Chassis number ‘0145/R’ was manufactured in April 1961 and sold new via Brooklands of Bond Street to first owner Mr Mark Garnier, of Sheffield, who kept it until 1966. The accompanying original logbook records the second owner as Snuff Mill Garages Ltd, Sheffield, whose proprietor Mr J L Shipman appears to have retained it for his own use, as evidenced by letters on file from him to Aston Martin dated 1966 and 1968. Little is known of its subsequent usage, although Snuff Mill Garages issued an MoT (signed by Mr Shipman, copy on file) for ‘6641 VF’ on June 28th 1979 (mileage 9,368) so the car was still known to, if not owned by, them at that time. There is a second expired MoT on file dated 25th July 1990, which records the mileage at that time as 11,904.
    The accompanying Swansea V5C document records one Richard Quigly, of South Zeal, Okehampton as owner from July 1988, Mr Quigly having acquired the car from Snuff Mill Garages. The immediately preceding owner, Robert Jewers, of Hutton, Brentwood acquired the car from Mr Quigly around 3-4 years ago and the vendor acquired it from Mr Jewers in 2007.
    While most surviving DB4 GTs have passed through the hands of numerous owners and been subjected to varying degrees of refurbishment, ‘0145/R’ has escaped the ravages of time unmolested; indeed, there can be few, if any, examples that can compare with it for originality. The chassis has never been welded or under-sealed and the engine bay is correct in every detail – even down to the original radiator – with the exception of replacement ignition coils, while the hand made stainless-steel exhaust system is one of the very few other non-standard components fitted.
    All the (Perspex) windows, windscreens, headlight cowls and light units are original, as is the interior, although the carpets were replaced 18 months ago to correct pattern (originals available). The boot likewise is totally as it should be, even retaining the original spare wheel strap and wiring loom clips. Anyone about to commence the restoration of a DB4 GT would be well advised to examine this example closely before proceeding.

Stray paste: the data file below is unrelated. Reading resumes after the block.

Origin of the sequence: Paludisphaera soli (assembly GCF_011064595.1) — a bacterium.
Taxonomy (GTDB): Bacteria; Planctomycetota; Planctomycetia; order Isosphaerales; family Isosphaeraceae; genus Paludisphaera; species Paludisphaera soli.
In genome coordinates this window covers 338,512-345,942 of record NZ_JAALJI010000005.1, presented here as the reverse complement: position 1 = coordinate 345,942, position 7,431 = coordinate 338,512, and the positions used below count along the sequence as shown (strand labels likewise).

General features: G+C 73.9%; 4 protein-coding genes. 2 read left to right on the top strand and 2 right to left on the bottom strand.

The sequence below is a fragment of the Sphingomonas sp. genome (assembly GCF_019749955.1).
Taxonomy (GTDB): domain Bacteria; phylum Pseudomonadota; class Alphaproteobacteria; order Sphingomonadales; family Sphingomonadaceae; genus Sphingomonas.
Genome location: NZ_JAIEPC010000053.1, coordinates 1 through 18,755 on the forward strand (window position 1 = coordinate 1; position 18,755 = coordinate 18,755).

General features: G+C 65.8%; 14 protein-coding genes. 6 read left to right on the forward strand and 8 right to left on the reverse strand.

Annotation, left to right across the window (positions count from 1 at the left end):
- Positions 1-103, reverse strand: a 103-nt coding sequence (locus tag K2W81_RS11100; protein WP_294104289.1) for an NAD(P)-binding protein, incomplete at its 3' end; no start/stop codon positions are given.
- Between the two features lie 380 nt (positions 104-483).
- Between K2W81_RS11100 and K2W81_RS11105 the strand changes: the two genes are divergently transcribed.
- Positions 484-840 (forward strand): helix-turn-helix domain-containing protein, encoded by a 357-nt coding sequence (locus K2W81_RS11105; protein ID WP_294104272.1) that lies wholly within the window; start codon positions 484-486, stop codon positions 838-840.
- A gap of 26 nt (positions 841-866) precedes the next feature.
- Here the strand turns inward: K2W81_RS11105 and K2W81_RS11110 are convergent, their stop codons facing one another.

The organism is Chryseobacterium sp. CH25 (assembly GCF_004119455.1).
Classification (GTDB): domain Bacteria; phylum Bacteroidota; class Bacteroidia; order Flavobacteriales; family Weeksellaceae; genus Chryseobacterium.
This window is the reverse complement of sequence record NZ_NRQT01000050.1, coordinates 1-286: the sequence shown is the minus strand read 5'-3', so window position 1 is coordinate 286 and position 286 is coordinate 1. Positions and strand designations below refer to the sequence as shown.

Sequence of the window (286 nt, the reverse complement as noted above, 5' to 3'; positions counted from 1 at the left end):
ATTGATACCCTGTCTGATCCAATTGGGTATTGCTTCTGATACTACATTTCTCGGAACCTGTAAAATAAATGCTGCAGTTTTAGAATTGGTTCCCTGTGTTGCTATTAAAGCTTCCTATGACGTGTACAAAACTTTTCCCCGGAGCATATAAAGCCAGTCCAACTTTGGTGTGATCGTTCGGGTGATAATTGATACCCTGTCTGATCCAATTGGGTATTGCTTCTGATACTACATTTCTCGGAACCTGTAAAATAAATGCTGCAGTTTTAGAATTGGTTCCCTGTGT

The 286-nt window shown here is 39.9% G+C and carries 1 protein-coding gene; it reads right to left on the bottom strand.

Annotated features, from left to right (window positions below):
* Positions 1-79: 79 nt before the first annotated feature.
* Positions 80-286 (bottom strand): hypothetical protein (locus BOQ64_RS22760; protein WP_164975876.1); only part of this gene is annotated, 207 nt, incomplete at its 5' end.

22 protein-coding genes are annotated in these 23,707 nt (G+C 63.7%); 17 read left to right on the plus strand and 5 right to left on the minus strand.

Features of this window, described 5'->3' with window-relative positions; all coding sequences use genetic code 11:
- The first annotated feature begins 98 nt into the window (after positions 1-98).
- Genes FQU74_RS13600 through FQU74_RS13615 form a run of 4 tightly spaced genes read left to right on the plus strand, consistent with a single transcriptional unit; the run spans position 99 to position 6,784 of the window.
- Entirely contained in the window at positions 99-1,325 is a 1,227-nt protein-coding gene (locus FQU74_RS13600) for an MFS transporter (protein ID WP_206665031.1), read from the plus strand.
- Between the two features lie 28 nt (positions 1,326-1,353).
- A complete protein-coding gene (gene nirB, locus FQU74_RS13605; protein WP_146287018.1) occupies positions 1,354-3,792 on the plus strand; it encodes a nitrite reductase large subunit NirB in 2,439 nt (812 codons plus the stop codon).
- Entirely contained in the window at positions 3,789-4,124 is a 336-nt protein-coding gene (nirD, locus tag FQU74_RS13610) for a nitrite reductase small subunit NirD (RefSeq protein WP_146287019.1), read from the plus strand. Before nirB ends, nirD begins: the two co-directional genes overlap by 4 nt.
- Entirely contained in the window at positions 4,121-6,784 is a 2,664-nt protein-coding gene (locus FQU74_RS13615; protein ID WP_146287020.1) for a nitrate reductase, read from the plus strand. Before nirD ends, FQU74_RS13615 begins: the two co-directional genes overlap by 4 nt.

Today the car is presented in very good condition throughout with circa 18,300 miles recorded. It is offered with BMIHT Copy Factory Record, copy factory build/service cards, factory handbook supplement, original buff logbook, assorted old tax discs/MoTs, current road fund licence, MoT to September 2008 and Swansea V5C registration document. As such, it represents a rare opportunity to acquire a milestone GT with stunning attributes and documented ownership history.
    Aston Martin built a mere 75 DB4 GTs (plus another 19 Zagato-bodied variants, one Bertone-bodied special and five ‘Team’ or ‘Development Project’ GTs). Of the 75 examples, 45 were supplied in right-hand drive form and 30 were left-hand drive. Despite its tremendous rarity and value, the DB4 GT remains a popular entrant at major historic racing events such as the Goodwood Revival and the numerous (and highly competitive) Aston Martin Owners Club Championship race meetings in the UK. Amongst the most beloved of all Aston Martins, the DB4 GT remains unmatched for its unique combination of performance and roadability.